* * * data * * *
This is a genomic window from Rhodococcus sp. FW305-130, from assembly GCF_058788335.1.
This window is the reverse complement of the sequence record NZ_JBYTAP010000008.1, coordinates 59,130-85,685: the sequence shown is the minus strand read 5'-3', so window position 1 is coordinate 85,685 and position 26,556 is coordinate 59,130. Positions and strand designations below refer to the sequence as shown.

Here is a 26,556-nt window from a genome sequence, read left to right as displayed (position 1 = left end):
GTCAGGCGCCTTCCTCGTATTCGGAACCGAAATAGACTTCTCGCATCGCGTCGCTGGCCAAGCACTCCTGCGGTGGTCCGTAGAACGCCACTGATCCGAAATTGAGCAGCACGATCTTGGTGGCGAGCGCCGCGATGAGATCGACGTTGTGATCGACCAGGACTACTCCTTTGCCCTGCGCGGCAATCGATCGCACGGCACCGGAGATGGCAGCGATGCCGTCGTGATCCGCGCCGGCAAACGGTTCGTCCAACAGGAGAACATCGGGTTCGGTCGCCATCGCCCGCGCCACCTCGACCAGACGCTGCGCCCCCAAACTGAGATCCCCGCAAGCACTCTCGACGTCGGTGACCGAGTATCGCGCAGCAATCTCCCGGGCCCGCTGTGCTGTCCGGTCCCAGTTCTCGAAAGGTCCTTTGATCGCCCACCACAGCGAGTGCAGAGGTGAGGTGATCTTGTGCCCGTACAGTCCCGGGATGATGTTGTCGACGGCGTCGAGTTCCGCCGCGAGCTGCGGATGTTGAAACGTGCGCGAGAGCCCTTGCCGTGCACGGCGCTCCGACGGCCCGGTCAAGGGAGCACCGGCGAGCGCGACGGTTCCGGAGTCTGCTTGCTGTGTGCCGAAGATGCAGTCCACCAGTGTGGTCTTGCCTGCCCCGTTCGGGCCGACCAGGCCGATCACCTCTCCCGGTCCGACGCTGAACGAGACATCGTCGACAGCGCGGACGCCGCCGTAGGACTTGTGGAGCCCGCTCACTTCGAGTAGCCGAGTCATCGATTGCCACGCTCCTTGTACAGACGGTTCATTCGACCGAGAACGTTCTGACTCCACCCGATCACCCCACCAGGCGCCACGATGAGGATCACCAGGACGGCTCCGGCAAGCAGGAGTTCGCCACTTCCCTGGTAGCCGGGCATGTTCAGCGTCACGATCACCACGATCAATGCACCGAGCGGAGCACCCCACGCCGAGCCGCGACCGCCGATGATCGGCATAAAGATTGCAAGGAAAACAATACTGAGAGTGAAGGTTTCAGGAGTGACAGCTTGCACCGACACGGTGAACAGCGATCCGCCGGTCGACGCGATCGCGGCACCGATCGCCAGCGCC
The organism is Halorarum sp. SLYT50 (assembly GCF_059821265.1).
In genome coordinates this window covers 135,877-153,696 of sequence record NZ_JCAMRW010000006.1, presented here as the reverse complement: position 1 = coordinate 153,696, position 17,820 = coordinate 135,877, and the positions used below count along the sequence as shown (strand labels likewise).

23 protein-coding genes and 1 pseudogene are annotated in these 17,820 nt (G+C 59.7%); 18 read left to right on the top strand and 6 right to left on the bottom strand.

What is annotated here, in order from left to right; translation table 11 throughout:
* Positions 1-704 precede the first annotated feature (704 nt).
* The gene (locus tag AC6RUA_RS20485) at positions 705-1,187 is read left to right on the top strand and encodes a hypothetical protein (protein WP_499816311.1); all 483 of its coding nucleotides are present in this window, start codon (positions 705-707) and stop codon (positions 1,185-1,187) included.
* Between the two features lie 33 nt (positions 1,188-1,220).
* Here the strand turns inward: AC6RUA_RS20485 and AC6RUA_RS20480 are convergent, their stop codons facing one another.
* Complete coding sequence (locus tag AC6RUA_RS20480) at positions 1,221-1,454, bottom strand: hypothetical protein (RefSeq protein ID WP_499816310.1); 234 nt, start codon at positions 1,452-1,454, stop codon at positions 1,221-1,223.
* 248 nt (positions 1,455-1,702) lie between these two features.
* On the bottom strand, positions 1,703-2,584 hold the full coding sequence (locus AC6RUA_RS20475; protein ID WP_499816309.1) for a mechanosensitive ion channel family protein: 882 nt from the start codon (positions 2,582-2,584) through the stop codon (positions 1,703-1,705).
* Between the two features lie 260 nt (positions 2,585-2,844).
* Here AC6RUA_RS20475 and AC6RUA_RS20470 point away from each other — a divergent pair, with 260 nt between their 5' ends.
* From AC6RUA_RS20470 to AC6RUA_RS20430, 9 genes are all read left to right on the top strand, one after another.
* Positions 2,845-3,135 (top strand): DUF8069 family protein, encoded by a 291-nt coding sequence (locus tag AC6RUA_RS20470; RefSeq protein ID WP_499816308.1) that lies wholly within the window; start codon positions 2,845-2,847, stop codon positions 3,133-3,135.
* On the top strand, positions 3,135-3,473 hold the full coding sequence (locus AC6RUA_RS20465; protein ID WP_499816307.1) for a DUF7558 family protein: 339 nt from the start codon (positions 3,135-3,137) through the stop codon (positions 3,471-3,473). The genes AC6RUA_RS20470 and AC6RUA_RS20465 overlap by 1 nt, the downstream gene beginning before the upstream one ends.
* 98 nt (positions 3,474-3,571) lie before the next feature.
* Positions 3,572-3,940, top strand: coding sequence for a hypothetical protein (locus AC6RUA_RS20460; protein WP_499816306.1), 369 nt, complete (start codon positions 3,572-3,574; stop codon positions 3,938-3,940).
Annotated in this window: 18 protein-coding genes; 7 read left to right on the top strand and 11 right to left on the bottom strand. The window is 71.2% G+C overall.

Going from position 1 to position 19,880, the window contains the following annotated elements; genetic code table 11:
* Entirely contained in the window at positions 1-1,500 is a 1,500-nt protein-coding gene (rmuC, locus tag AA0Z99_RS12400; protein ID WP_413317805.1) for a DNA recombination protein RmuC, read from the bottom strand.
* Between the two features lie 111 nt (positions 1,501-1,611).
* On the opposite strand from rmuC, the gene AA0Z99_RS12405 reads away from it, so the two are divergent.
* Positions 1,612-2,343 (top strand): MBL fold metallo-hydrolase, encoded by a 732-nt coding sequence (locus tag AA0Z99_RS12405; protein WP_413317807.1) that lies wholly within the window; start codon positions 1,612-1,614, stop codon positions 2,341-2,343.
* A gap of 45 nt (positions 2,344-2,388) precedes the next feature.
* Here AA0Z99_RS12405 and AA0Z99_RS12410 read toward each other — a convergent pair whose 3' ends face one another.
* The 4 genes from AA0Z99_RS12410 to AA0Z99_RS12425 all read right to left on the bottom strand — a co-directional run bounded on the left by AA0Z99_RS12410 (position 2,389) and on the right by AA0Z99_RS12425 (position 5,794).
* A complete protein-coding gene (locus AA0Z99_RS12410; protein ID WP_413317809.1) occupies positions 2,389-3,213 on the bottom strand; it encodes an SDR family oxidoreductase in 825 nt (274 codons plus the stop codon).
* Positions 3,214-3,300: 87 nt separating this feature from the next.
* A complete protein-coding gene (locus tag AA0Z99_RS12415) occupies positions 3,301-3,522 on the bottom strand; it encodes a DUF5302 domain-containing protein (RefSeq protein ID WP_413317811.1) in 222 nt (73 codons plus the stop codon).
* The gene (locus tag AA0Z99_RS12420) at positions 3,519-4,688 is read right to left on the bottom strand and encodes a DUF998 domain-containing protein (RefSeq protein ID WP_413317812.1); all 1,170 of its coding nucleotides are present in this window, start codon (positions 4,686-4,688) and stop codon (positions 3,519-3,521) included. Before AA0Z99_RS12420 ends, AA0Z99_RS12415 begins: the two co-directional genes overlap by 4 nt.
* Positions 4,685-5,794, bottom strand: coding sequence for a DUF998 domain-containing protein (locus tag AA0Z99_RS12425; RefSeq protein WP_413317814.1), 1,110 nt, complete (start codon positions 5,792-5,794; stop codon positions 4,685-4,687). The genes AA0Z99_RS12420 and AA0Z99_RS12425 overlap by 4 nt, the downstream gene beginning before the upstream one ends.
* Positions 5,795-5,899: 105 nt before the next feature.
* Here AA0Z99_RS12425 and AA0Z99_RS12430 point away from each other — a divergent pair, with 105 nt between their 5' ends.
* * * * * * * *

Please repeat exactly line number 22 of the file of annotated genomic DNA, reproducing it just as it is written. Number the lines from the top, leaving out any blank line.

* Positions 3,572-3,940, top strand: coding sequence for a hypothetical protein (locus AC6RUA_RS20460; protein WP_499816306.1), 369 nt, complete (start codon positions 3,572-3,574; stop codon positions 3,938-3,940).